took occasion to trouble me with, I took occasion to be much less complaisant to him than I used to be; and, as I knew him to be hasty, I first took care to put him into a little passion, and then to resent it, and this brought us to words, in which I told him I thought he grew sick of me; and he answered in a heat that truly so he was. I answered that I found his lordship was endeavouring to make me sick too; that I had met with several such rubs from him of late, and that he did not use me as he used to do, and I begged his lordship he would make himself easy. This I spoke with an air of coldness and indifference such as I knew he could not bear; but I did not downright quarrel with him and tell him I was sick of him too, and desire him to quit me, for I knew that would come of itself; besides, I had received a great deal of handsome usage from him, and I was loth to have the breach be on my side, that he might not be able to say I was ungrateful.
But he put the occasion into my hands, for he came no more to me for two months; indeed, I expected a fit of absence, for such I had had several times before, but not for above a fortnight or three weeks at most; but after I had stayed a month, which was longer than ever he kept away yet, I took a new method with him, for I was resolved now, it should be in my power to continue or not, as I thought fit. At the end of a month, therefore, I removed, and took lodgings at Kensington Gravel Pits, at that part next to the road to Acton, and left nobody in my lodgings but Amy and a footman, with proper instructions how to behave when his lordship, being come to himself, should think fit to come again, which I knew he would.
About the end of two months, he came in the dusk of the evening as usual. The footman answered him, and told him his lady was not at home, but there was Mrs Amy above; so he did not order her to be called down, but went upstairs into the dining-room, and Mrs Amy came to him. He asked where I was. 'My lord', said she, 'my mistress has been removed a good while from hence, and lives at Kensington.' 'Ah, Mrs Amy! how came you to be here, then?' 'My lord', said she, 'we are here till the quarter-day, because the goods are not removed, and to give answers if any comes to ask for my lady.' 'Well, and what answer are you to give to me?' 'Indeed, my lord', says Amy, 'I have no particular answer to your lordship, but to tell you and everybody else where my lady lives, that they may not think she's run away.' 'No, Mrs Amy', says he, 'I don't think she's run away; but, indeed, I can't go after her so far as that.' Amy said nothing to that, but made a courtesy, and said she believed I would be there again for a week or two in a little time. 'How little time, Mrs Amy?' says my lord. 'She comes next Tuesday', says Amy. 'Very well', says my lord; 'I'll call and see her then'; and so he went away.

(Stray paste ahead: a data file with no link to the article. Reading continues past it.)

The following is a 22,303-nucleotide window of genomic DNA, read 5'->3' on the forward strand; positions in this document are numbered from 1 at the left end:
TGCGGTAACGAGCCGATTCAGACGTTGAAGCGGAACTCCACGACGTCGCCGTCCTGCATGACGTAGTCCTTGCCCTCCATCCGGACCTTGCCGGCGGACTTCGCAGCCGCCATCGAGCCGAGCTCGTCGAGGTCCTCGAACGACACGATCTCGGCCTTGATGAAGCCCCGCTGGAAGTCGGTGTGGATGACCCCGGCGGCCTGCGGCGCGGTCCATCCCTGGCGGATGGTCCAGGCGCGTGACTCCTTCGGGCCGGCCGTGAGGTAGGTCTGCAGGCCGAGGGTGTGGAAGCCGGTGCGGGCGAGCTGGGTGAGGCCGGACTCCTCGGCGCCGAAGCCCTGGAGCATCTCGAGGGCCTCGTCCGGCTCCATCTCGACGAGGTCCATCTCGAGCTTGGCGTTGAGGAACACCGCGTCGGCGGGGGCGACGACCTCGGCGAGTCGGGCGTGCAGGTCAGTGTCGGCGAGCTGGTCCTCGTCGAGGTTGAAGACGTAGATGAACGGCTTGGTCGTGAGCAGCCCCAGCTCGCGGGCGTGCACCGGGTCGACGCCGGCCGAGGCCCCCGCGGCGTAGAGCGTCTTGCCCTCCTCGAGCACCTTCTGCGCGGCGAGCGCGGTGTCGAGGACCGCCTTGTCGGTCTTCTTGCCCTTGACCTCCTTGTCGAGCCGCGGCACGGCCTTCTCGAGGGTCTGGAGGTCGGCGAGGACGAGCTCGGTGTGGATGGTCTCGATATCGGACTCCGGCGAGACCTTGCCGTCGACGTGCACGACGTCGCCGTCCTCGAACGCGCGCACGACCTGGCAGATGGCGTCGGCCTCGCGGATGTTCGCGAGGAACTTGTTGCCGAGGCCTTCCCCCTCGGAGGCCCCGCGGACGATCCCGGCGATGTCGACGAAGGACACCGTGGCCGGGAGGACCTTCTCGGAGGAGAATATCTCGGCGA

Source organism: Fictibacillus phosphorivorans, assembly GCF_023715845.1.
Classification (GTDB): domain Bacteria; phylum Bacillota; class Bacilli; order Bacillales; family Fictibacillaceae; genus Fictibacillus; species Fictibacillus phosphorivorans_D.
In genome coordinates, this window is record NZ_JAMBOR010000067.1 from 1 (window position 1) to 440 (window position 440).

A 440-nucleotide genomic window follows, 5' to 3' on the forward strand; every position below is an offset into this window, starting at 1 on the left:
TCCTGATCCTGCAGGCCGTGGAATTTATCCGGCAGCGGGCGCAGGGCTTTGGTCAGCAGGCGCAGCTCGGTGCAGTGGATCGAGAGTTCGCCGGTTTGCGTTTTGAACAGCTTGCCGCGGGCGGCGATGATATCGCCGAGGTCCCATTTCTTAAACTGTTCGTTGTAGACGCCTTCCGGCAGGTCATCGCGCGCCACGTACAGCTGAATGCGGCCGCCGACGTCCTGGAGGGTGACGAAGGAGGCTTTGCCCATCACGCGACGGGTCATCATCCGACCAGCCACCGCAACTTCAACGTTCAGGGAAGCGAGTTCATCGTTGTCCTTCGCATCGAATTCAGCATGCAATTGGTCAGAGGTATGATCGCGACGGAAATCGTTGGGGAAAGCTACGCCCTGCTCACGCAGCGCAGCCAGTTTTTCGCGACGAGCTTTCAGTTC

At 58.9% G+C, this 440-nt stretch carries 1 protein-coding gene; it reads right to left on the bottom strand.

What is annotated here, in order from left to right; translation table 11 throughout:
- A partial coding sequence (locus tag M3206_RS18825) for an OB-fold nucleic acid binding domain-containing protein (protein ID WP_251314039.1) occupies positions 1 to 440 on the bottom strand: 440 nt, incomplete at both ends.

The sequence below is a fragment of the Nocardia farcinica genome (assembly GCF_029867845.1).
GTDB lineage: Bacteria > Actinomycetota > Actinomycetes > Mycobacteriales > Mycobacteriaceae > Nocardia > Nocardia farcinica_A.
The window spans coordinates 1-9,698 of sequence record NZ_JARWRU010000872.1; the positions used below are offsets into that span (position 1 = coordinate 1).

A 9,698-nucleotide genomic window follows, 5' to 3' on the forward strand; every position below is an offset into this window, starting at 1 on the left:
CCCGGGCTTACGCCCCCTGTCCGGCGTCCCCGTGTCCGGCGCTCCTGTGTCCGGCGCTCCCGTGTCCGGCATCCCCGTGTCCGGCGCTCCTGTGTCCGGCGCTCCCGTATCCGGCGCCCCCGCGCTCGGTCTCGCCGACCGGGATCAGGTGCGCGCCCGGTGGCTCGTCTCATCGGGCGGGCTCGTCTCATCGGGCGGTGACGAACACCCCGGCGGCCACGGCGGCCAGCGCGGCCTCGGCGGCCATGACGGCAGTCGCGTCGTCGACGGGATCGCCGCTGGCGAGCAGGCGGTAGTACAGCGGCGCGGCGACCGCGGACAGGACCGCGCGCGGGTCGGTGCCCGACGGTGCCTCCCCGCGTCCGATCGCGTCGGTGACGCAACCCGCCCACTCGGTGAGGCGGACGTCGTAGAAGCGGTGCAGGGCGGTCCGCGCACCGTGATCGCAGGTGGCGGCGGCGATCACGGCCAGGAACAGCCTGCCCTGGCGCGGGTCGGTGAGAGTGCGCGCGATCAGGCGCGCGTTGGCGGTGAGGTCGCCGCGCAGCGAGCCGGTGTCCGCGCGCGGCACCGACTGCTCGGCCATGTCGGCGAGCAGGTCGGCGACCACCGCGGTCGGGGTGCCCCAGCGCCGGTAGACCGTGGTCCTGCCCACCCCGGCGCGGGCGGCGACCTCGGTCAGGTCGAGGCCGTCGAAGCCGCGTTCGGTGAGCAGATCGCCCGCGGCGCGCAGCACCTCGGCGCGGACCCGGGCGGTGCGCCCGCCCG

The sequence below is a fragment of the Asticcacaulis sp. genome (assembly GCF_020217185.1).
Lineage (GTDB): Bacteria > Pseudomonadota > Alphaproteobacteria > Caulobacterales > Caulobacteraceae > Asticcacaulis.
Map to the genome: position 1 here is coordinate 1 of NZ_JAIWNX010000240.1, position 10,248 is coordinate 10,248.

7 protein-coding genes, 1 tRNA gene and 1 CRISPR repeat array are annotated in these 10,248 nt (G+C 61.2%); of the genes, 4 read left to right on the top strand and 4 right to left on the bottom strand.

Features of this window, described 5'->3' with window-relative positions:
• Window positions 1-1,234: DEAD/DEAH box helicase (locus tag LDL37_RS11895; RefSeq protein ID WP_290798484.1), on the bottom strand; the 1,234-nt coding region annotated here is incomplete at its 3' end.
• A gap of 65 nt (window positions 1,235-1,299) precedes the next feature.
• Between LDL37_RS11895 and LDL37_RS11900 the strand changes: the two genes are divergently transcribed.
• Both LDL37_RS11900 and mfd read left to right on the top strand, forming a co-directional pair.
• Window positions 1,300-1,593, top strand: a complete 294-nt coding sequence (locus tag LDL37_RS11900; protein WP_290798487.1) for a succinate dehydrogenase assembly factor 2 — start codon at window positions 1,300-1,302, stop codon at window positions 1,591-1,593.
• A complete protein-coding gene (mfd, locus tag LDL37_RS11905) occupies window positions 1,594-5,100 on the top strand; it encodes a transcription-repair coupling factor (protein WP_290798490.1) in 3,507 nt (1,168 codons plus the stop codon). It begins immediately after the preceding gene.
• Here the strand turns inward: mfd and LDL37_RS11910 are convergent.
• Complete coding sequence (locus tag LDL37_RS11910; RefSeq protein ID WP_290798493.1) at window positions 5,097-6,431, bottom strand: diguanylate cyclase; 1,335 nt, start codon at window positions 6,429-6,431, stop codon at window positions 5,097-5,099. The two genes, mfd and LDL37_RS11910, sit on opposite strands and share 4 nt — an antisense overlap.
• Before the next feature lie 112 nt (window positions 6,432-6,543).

Accordingly I came on the Tuesday, and stayed a fortnight, but he came not; so I went back to Kensington, and after that I had very few of his lordship's visits, which I was very glad of, and, in a little time after, was more glad of it than I was at first, and upon a far better account too.
For now I began not to be sick of his lordship only, but really I began to be sick of the vice; and, as I had good leisure now to divert and enjoy myself in the world as much as it was possible for any woman to do that ever lived in it, so I found that my judgment began to prevail upon me to fix my delight upon nobler objects than I had formerly done, and